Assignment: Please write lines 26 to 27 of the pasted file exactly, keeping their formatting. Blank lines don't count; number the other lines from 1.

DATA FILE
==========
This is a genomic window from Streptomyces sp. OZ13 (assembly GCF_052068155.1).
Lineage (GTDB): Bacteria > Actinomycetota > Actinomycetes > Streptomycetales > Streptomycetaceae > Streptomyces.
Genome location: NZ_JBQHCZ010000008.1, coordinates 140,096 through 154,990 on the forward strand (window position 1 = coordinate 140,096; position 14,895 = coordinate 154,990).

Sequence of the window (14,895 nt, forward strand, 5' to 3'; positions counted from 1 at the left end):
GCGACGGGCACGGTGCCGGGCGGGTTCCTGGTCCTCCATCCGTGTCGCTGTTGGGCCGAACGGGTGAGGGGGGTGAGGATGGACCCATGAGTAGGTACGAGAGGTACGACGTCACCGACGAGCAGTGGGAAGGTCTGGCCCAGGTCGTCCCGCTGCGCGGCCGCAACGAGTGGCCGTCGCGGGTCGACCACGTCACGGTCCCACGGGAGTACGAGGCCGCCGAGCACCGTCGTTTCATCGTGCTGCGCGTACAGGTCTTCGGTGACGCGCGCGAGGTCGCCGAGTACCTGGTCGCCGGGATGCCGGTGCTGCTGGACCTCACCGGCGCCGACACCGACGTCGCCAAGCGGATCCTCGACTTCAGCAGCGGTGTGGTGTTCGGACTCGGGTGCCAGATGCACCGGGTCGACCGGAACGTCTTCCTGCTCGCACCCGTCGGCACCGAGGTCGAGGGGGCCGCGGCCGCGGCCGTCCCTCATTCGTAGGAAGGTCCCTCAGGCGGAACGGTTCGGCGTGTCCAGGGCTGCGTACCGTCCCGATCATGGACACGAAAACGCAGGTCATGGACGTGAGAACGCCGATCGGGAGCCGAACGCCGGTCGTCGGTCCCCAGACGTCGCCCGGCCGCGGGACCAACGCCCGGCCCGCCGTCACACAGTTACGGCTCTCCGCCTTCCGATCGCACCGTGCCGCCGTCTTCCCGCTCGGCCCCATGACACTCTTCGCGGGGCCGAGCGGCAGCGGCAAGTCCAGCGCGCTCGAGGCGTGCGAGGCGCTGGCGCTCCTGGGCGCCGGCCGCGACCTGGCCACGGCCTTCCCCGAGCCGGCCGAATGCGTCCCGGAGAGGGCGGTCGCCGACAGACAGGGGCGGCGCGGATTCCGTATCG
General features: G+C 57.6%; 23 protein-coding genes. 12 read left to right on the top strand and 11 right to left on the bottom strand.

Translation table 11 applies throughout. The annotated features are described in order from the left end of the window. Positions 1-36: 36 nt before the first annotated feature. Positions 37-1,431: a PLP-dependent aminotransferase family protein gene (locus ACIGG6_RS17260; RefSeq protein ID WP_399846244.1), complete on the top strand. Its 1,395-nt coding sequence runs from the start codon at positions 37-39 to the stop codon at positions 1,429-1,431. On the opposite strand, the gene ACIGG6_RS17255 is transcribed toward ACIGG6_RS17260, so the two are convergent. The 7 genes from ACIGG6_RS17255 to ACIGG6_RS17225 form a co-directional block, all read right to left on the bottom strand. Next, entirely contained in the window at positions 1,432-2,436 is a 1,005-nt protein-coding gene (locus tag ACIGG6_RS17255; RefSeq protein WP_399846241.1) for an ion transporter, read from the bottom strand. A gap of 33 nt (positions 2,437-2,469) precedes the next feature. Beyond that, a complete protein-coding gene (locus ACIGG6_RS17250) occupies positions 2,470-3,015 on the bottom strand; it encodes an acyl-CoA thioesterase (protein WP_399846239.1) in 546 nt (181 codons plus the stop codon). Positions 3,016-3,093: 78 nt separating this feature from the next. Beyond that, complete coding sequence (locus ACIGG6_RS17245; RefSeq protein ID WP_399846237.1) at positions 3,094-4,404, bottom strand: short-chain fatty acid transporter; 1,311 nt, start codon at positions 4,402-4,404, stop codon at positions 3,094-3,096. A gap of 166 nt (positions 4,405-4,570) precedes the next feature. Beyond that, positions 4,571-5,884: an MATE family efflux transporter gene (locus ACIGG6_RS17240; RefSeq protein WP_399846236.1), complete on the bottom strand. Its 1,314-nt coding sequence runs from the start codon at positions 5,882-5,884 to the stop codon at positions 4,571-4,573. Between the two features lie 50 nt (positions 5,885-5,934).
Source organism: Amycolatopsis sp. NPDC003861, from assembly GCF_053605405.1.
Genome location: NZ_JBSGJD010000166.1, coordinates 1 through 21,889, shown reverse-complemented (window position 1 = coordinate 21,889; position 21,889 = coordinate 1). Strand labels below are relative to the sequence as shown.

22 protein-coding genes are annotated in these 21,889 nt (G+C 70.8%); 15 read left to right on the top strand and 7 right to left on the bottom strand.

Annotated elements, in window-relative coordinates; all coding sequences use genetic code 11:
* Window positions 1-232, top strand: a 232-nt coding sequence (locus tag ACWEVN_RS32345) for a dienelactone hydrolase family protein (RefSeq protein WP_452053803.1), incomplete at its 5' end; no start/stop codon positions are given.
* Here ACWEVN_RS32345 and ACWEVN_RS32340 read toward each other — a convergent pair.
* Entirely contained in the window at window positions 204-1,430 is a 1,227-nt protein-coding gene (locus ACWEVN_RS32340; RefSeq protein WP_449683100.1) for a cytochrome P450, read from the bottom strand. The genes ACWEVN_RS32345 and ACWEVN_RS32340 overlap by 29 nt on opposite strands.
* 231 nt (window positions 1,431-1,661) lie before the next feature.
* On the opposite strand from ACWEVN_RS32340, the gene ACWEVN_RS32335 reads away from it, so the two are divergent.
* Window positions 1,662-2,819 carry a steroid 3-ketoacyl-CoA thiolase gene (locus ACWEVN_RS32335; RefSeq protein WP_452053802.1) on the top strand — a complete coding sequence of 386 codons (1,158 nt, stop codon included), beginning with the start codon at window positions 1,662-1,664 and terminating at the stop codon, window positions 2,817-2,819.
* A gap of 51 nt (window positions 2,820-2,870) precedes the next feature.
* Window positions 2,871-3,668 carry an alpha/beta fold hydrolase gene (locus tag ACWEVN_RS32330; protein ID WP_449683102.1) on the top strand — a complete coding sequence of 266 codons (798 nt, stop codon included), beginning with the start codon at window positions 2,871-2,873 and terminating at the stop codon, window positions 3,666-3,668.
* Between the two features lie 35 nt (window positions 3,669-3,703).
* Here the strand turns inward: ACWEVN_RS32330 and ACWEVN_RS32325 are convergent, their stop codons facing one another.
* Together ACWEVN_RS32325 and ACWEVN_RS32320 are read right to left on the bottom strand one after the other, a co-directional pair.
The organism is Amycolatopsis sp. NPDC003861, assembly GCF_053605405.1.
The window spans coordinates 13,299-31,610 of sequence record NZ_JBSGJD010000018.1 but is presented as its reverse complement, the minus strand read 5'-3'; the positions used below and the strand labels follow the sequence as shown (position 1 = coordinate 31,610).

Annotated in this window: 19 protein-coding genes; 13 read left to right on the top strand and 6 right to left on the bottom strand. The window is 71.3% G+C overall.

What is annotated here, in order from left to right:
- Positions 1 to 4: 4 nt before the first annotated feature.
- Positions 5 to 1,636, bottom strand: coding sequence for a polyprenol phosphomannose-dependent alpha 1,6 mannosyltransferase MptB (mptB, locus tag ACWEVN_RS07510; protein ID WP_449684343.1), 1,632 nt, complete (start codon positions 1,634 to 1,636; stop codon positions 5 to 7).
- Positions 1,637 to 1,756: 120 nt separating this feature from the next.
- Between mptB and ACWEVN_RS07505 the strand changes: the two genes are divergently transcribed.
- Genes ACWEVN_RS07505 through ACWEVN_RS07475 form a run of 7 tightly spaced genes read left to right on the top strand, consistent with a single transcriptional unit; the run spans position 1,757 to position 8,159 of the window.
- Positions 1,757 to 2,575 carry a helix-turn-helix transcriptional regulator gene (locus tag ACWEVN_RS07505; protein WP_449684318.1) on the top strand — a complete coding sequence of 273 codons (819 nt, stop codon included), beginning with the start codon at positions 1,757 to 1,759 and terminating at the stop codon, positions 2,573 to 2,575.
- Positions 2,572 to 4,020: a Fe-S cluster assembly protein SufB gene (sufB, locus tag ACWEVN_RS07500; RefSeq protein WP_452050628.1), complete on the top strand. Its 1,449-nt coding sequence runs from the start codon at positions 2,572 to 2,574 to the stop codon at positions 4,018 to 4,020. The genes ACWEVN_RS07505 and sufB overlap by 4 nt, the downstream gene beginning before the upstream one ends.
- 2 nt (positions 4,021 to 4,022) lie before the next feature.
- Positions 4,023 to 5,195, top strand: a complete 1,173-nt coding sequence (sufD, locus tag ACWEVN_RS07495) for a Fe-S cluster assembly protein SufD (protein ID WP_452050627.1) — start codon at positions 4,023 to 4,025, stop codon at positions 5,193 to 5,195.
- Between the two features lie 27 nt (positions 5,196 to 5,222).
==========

What is annotated here, in order from left to right:
- Positions 1 to 4: 4 nt before the first annotated feature.